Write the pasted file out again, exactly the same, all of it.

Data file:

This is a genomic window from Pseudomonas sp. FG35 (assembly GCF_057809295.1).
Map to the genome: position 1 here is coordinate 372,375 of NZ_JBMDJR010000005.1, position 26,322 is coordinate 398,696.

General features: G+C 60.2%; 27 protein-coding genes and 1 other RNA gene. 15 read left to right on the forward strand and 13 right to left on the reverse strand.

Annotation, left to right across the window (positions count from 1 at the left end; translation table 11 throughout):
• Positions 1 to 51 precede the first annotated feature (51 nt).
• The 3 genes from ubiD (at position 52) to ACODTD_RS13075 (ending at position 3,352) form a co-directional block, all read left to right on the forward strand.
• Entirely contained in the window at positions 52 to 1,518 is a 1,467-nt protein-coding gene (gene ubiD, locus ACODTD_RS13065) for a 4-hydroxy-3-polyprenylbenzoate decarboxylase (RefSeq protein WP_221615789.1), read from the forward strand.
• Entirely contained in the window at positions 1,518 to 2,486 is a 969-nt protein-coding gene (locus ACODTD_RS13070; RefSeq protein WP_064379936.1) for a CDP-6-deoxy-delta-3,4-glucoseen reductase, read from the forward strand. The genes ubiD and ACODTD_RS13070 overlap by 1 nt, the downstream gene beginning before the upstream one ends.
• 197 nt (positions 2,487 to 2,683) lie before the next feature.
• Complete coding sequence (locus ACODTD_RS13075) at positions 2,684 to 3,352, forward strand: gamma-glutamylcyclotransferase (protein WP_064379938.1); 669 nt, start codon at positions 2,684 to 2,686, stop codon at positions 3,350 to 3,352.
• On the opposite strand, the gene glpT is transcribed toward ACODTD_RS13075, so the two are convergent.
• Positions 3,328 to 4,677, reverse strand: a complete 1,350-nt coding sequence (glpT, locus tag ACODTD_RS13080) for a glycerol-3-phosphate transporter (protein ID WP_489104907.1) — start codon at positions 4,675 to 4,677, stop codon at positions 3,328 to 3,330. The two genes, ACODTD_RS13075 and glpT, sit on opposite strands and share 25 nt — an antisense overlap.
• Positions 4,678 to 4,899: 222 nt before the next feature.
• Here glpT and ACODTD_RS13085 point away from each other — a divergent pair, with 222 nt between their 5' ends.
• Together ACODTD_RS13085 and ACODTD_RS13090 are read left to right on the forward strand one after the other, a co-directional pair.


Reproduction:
This is a genomic window from Pseudomonas sp. FG35 (assembly GCF_057809295.1).
Map to the genome: position 1 here is coordinate 372,375 of NZ_JBMDJR010000005.1, position 26,322 is coordinate 398,696.

General features: G+C 60.2%; 27 protein-coding genes and 1 other RNA gene. 15 read left to right on the forward strand and 13 right to left on the reverse strand.

Annotation, left to right across the window (positions count from 1 at the left end; translation table 11 throughout):
• Positions 1 to 51 precede the first annotated feature (51 nt).
• The 3 genes from ubiD (at position 52) to ACODTD_RS13075 (ending at position 3,352) form a co-directional block, all read left to right on the forward strand.
• Entirely contained in the window at positions 52 to 1,518 is a 1,467-nt protein-coding gene (gene ubiD, locus ACODTD_RS13065) for a 4-hydroxy-3-polyprenylbenzoate decarboxylase (RefSeq protein WP_221615789.1), read from the forward strand.
• Entirely contained in the window at positions 1,518 to 2,486 is a 969-nt protein-coding gene (locus ACODTD_RS13070; RefSeq protein WP_064379936.1) for a CDP-6-deoxy-delta-3,4-glucoseen reductase, read from the forward strand. The genes ubiD and ACODTD_RS13070 overlap by 1 nt, the downstream gene beginning before the upstream one ends.
• 197 nt (positions 2,487 to 2,683) lie before the next feature.
• Complete coding sequence (locus ACODTD_RS13075) at positions 2,684 to 3,352, forward strand: gamma-glutamylcyclotransferase (protein WP_064379938.1); 669 nt, start codon at positions 2,684 to 2,686, stop codon at positions 3,350 to 3,352.
• On the opposite strand, the gene glpT is transcribed toward ACODTD_RS13075, so the two are convergent.
• Positions 3,328 to 4,677, reverse strand: a complete 1,350-nt coding sequence (glpT, locus tag ACODTD_RS13080) for a glycerol-3-phosphate transporter (protein ID WP_489104907.1) — start codon at positions 4,675 to 4,677, stop codon at positions 3,328 to 3,330. The two genes, ACODTD_RS13075 and glpT, sit on opposite strands and share 25 nt — an antisense overlap.
• Positions 4,678 to 4,899: 222 nt before the next feature.
• Here glpT and ACODTD_RS13085 point away from each other — a divergent pair, with 222 nt between their 5' ends.
• Together ACODTD_RS13085 and ACODTD_RS13090 are read left to right on the forward strand one after the other, a co-directional pair.